Aren’t we lucky, that vendors have found a large enough market of people like us, or with similar needs, to produce tools we can integrate into our environments? Aren’t we lucky that a few years ago breakthroughs in speech synthesis have given us voices that resonate in personality while they clearly read for us? Aren’t we lucky that podcasting came along to give us access to many product reviews, demonstrations, and testimonials?
This blog describes a combination of free and low-cost products that can launch a Vision Loser into a more effective, still familiar, way of using our PCs. And one of these software products is a podcatcher customized for partially sighted people.
But, isn’t it strange, that we Vision Losers might have the advantage of early adoption of speech interactions with our software while the fully sighted remain with their eyeballs glued to their screens? In technology transfer terms, we can be as geeky as we like as “early adopters” while many software products are simple enough to master for those without a "geek streak”. This blog discusses many of these download-install-try and adopt or discard packages. We demonstrate that some added functionality here and a better interface there and, with practice, we can remain cost effectively fully functioning in the networked world.
What else does podcasting have to offer vision losers? While we are using podcasts to learn about technology to exploit our partial sight, we hear the inspiring words of Vision Losers like us, across a spectrum of losses. More than that, we can see how podcasts can fill the information voids caused by difficulty reading print magazines and newspapers. We will find a generation of communicators, both younger and older, using podcasts to develop a style and outlets for their cultural, humor, and intellectual interests. The early podcasters are entrepreneurial, energetic, and often fresh figures to replace TV fixtures and columnists we may have been using for years to structure our own views of the world.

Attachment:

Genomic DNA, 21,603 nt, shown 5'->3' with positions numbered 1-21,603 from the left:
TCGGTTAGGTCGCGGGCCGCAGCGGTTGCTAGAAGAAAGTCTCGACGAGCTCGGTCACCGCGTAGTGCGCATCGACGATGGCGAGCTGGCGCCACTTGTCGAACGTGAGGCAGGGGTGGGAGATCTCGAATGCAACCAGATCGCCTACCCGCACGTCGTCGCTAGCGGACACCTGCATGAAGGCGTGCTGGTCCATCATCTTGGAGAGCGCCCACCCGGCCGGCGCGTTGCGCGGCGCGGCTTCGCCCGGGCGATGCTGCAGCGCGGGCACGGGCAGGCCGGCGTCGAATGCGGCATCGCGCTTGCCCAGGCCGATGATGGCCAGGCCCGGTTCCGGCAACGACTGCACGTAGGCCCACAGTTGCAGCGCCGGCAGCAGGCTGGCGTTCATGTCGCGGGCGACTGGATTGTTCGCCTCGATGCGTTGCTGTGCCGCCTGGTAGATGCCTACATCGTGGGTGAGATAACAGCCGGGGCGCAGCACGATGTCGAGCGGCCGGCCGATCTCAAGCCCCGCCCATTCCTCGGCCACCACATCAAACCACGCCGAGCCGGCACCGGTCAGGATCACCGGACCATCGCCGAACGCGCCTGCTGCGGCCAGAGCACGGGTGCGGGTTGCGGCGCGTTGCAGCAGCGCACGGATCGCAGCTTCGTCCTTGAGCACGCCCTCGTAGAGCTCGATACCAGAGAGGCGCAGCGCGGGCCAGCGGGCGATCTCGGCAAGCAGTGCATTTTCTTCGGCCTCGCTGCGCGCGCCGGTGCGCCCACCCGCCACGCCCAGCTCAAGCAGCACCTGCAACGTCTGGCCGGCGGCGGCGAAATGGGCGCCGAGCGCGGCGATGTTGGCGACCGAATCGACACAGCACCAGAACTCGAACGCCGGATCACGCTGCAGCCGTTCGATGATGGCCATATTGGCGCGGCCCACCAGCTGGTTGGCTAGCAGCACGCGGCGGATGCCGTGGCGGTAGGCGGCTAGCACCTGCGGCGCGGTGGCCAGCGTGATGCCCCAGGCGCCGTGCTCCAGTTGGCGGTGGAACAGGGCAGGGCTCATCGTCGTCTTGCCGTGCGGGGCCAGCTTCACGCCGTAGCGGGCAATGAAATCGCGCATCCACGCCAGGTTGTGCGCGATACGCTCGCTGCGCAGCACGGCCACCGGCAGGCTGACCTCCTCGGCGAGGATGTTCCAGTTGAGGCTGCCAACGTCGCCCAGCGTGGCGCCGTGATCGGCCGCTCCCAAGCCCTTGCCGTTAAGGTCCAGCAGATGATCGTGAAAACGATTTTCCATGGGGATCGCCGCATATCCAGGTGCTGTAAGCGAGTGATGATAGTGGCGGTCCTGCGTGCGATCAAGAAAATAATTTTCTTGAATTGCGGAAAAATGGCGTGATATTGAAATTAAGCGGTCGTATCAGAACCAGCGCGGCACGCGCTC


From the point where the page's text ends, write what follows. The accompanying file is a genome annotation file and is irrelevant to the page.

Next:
Aren’t we lucky so many independent and creative individuals offer us a new way to explore and absorb a very wide world beyond our screens and speakers? We will find that podcasting offers a way to design your own stream of content geared toward your own information and entertainment needs and time available. And it is amazing how much more you can get done listening to podcasts than watching a tube or unfolding and refolding a newspaper?
Aren’t we lucky, that we have a medium so well matched to our needs, so flexible, and so cheap?
We began this blog by describing a PC environment that may help many Vision Losers with little expense or effort, namely a few synthetic voices, an application, that reads from the clipboard, and the minimal functionality of magnifiers supplied by the Microsoft XP (and other) Windows environments with an add-on mouse. We have also been using podcasts as references in earlier articles, just requiring a PC invoked with the click of a link to a .mp3 player. We’ll soon move on to harder trade-offs with other screen readers, editors, and podcatchers that bring out a tendency to collect podcasts.
No, it is not great to be a Vision Loser; in fact, it’s a very hard life with more of the same and worse for life’s remaining decades. But, really, the confluence of assistive technology, opening of independent media through podcasting and blogs, and the challenge to learn and use these as rapidly as possible during vision descent leads to the significant conclusion: Contemporary Vision Losers have timed their transition well to take advantage of technology never before available, not robbing the bank account, and poised to become one more node in a vast network of audio driven information and human connection.
As we write this blog we draw from a library of podcasts collected on vision-related topics and by and for blind and partially sighted individuals. Check this out in the blogroll and
@Podder Eyesight Podcast Library